28 June, 2022 - Martin CooneyGalty Half-Marathon- Ton Up!
By Martin Cooney (25/06/2022)
A drive to Kings Yard, which is outside Mitchelstown at the foot of the southern side of the Galty Mountain. It was my turn to carpool to a race so Frank Coughlan was my passenger. We arrived early at Kings Yard, just around 9.30am. Anyone who has been there before knows that it is a lovely set-up with toilets, an indoor area to eat food & ample amounts of parking. I was lucky enough to be in so early that I was even allowed park in a concreted area near the IMRA Munster van.
We went straight over to the Registration where I met the ever-dependable Damian McDonnell, Robert Cunningham & RD for the day, Liam O’Donnell. We had a bit of a chinwag that mainly consisted of how wet & windy the summits of the mountains were going to be. Kevin Lenihan marked the course the night before & confirmed that it wasn’t going to be the nicest day to be on the top of the Galtys. I changed, went for a warm-up along where we would be finishing & back again to the yard. Just before heading down to the start line, I dropped in my car keys to “the box” & just as I was walking away, Liam asked me if today was my 100th IMRA race. I said it was but asked him to say nothing until I at least finished it- last thing I wanted on the day was a DNF! About 10.50am, we all trickled down the hill to the start, which is at a forest entrance. There was a bit of nervous activity, mainly due to the dark & wet clouds overhead.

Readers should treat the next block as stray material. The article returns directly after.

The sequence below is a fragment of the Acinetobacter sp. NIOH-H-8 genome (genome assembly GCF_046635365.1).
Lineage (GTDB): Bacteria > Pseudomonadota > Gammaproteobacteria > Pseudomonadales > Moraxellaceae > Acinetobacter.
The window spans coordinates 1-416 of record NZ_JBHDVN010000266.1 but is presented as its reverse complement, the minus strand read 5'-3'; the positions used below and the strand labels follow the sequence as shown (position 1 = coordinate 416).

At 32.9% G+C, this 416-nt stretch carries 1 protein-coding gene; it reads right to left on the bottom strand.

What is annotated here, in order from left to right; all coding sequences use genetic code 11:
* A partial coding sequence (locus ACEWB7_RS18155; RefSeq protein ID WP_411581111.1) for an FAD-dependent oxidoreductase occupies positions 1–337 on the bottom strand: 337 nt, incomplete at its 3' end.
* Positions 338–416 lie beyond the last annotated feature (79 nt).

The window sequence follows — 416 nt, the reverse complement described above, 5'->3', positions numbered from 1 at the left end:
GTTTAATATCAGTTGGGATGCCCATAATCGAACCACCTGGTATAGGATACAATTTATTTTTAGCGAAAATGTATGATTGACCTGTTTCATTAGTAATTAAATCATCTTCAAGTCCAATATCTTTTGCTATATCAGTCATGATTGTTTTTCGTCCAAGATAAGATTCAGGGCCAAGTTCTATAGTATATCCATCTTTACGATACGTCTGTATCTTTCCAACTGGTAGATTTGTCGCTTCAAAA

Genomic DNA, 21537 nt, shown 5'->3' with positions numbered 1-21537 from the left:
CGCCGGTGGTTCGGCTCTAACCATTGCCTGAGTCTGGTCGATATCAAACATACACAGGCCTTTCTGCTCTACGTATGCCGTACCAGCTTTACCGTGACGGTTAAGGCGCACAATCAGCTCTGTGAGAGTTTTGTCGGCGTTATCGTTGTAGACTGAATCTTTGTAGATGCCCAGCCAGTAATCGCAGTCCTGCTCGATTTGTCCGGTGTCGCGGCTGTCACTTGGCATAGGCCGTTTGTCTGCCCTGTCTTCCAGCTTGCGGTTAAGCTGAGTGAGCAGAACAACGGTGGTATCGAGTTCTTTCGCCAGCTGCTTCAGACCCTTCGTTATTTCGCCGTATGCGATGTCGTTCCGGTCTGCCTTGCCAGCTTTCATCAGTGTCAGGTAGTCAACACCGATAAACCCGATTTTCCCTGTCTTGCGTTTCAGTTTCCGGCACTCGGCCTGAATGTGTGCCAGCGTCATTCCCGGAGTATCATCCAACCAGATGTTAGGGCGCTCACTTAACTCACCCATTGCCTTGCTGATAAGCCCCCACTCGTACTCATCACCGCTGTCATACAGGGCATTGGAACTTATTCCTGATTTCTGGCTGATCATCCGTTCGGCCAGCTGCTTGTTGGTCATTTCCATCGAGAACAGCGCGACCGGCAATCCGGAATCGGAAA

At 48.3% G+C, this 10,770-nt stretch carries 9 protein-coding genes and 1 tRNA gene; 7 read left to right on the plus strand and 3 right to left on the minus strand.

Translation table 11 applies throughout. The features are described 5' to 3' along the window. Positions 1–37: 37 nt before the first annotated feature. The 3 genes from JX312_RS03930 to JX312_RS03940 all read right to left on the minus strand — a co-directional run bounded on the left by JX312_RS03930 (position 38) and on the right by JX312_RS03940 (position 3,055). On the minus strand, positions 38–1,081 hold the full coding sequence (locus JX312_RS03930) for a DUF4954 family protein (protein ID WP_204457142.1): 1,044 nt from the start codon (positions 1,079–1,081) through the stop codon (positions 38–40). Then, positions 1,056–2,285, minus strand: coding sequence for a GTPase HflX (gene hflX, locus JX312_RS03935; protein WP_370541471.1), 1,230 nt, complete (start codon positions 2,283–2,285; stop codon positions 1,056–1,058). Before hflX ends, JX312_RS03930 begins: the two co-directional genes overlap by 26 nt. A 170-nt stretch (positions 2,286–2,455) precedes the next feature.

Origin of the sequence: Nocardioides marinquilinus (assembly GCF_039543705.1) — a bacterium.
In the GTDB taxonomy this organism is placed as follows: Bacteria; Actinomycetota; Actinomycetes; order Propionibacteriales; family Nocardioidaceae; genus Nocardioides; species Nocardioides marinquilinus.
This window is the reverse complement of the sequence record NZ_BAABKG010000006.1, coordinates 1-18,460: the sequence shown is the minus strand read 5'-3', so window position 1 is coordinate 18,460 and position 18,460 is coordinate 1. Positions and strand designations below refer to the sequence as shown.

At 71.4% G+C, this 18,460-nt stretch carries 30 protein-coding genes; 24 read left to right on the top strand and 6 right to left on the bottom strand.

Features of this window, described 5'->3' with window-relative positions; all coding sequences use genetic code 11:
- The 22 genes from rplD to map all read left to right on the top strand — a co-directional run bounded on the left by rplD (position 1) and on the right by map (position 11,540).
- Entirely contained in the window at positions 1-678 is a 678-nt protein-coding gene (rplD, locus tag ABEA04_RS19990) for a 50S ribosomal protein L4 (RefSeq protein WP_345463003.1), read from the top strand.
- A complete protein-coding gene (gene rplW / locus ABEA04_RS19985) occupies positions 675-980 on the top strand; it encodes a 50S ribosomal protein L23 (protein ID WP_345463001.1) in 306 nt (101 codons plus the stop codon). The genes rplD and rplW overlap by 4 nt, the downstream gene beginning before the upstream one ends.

Liam stood up on the mound asked for a bit of hush and welcomed us to Kings Yard for the start of the Galty Half. Normally a description of the course is given but firstly he decided to announce to everyone that it was my 100th IMRA race. “That’s kept it quiet alright, Liam” I thought to myself. There was some clapping, some cheering, a few fist-pumps and hands shakes, photos taken, kiss the baby, the works! Now I just had to finish it, uninjured hopefully! Race briefing was given & Liam informs us that The Galty Crossing Hiking Challenge was also taking place and to be careful not to follow them, as they would be taking a different route than our race coming off our last summit.